Senate Imposes Nov. 13 Deadline on Tax Reform

Speaker of the House Paul Ryan, R-Wis., and Senate Majority Leader Mitch McConnell, R-Ky., speak about the Republicans' proposed rewrite of the tax code for individuals and corporations, at the Capitol in Washington, Wednesday, Sept. 27, 2017.J. Scott Applewhite / AP

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By Leigh Ann Caldwell

WASHINGTON — The Senate Budget Committee released the text of the Fiscal Year 2018 budget resolution on Friday, a critical first step for Republicans to move forward with tax reform.

The budget gives Republicans in both the House and the Senate a deadline of Nov. 13 to release legislative text on tax reform. The GOP unveiled a broad outline on taxes this week but still have the difficult work of filling in all the details before it can be voted on.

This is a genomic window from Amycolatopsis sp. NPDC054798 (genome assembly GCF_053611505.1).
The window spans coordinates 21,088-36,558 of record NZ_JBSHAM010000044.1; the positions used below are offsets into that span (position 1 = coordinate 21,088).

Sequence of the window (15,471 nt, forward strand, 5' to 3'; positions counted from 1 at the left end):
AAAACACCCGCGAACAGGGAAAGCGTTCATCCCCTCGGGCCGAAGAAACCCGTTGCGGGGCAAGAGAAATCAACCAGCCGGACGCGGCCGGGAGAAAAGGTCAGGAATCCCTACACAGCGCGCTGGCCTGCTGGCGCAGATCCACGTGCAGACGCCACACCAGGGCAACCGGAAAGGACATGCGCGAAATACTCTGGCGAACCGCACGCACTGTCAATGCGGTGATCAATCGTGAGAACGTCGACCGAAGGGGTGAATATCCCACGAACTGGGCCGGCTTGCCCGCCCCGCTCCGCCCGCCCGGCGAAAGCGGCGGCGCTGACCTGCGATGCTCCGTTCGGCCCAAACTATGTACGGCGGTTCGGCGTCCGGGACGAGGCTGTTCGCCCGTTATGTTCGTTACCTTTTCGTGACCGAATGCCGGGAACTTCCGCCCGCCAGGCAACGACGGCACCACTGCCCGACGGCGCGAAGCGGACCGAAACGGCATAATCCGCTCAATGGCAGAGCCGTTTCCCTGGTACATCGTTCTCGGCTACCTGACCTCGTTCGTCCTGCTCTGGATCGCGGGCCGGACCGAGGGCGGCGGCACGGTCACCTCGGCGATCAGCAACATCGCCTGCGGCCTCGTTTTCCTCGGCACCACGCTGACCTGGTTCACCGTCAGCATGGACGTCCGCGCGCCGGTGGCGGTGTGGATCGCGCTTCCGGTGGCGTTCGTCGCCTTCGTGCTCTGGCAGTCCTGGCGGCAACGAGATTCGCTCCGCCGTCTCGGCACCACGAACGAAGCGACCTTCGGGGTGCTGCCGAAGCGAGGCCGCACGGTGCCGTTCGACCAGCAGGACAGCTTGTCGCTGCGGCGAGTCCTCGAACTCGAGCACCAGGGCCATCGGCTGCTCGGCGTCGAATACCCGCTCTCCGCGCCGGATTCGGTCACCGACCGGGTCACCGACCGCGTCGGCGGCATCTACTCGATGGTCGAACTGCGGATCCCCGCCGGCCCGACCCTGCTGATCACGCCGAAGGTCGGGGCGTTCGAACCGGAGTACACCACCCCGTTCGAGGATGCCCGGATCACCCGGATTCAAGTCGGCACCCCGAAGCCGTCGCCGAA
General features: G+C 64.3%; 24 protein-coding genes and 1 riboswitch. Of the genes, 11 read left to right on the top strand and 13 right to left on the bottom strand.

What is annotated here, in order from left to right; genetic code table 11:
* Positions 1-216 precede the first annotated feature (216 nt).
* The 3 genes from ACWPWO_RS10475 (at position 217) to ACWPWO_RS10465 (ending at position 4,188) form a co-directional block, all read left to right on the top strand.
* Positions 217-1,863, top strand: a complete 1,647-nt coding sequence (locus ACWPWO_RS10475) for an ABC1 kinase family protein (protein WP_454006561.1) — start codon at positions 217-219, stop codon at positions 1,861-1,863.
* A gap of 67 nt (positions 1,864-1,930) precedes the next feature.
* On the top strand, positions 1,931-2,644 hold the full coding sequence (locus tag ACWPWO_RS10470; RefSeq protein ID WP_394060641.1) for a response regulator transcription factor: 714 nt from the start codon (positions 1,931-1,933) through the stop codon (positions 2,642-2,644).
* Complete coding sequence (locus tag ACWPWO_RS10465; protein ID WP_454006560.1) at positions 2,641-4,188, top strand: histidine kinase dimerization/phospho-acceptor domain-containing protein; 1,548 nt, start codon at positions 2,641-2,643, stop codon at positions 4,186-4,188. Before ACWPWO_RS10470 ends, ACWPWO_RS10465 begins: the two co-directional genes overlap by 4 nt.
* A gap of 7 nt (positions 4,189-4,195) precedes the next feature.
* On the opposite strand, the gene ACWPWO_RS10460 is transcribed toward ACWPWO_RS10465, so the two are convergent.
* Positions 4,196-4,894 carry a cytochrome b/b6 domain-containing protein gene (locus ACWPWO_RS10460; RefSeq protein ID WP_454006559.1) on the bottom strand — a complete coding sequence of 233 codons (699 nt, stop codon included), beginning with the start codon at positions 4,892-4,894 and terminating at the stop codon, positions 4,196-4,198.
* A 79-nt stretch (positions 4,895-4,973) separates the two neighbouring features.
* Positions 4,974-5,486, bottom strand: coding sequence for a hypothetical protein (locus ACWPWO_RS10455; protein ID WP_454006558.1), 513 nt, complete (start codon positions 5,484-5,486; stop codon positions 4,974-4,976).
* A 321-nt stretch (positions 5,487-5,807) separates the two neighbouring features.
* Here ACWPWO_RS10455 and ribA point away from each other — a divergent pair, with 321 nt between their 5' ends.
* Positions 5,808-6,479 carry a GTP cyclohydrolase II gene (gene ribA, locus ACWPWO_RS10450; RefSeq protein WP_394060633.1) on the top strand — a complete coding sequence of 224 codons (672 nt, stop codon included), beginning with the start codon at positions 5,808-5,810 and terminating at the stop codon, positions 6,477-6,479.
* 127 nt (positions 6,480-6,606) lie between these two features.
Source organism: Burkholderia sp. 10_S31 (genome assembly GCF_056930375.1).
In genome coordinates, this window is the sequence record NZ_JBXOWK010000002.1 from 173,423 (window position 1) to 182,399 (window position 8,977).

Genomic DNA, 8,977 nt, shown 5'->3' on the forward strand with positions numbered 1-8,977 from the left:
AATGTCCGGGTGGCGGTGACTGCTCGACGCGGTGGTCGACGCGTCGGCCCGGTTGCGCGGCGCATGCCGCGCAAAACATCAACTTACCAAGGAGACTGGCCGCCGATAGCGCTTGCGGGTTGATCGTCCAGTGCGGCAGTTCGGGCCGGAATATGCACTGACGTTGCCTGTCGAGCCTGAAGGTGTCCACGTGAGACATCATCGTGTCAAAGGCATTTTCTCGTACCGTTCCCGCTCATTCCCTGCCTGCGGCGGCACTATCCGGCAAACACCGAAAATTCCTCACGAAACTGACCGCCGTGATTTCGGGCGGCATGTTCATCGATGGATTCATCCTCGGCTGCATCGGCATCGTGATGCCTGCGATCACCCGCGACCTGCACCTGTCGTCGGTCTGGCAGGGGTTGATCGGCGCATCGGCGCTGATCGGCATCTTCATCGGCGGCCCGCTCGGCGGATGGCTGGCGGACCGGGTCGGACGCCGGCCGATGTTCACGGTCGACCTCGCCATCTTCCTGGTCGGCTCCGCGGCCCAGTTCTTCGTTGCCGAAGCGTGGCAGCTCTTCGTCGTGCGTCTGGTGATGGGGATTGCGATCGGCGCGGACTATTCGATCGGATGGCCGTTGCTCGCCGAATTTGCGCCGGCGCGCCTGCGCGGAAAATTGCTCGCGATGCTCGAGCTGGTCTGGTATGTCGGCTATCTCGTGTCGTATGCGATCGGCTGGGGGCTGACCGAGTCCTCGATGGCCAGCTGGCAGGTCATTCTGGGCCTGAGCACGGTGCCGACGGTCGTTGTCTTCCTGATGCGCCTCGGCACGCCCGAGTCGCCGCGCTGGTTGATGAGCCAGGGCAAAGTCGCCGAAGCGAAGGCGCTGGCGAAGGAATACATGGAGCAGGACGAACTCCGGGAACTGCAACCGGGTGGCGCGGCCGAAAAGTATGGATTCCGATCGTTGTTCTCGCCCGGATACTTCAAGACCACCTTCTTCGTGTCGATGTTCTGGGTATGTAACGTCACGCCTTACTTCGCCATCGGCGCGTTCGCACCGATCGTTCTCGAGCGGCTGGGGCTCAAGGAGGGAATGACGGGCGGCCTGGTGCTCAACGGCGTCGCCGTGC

The Nov. 13 deadline will satisfy anxious Republicans who want to pass tax reform before the end of the year, but it is a different tactic than the party took on health care where leaders were reluctant to set exact deadlines in case it wasn't met.

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Without a budget resolution, the Senate would have to pass tax reform with 60 votes. The rules of reconciliation under the budget enable the Senate to move the legislation with a simple majority of 50, meaning that no Democratic support is necessary for it to pass.

The budget resolution allows for a plan that reduces spending by $5 trillion. The Senate Finance Committee is to come up with $1.5 trillion in tax cuts while the the Energy and Natural Resources Committee is directed to find $1 billion of savings.

“This budget resolution puts our nation on a path to balance by restraining federal spending, reducing tax burdens, and boosting economic growth. It is also the first important step in providing Congress with the tools it needs to enact tax reform that will grow America’s economy and strengthen hardworking families and small businesses,” Sen. Mike Enzi, R, Wyo., chairman of the Budget Committee, said in a statement.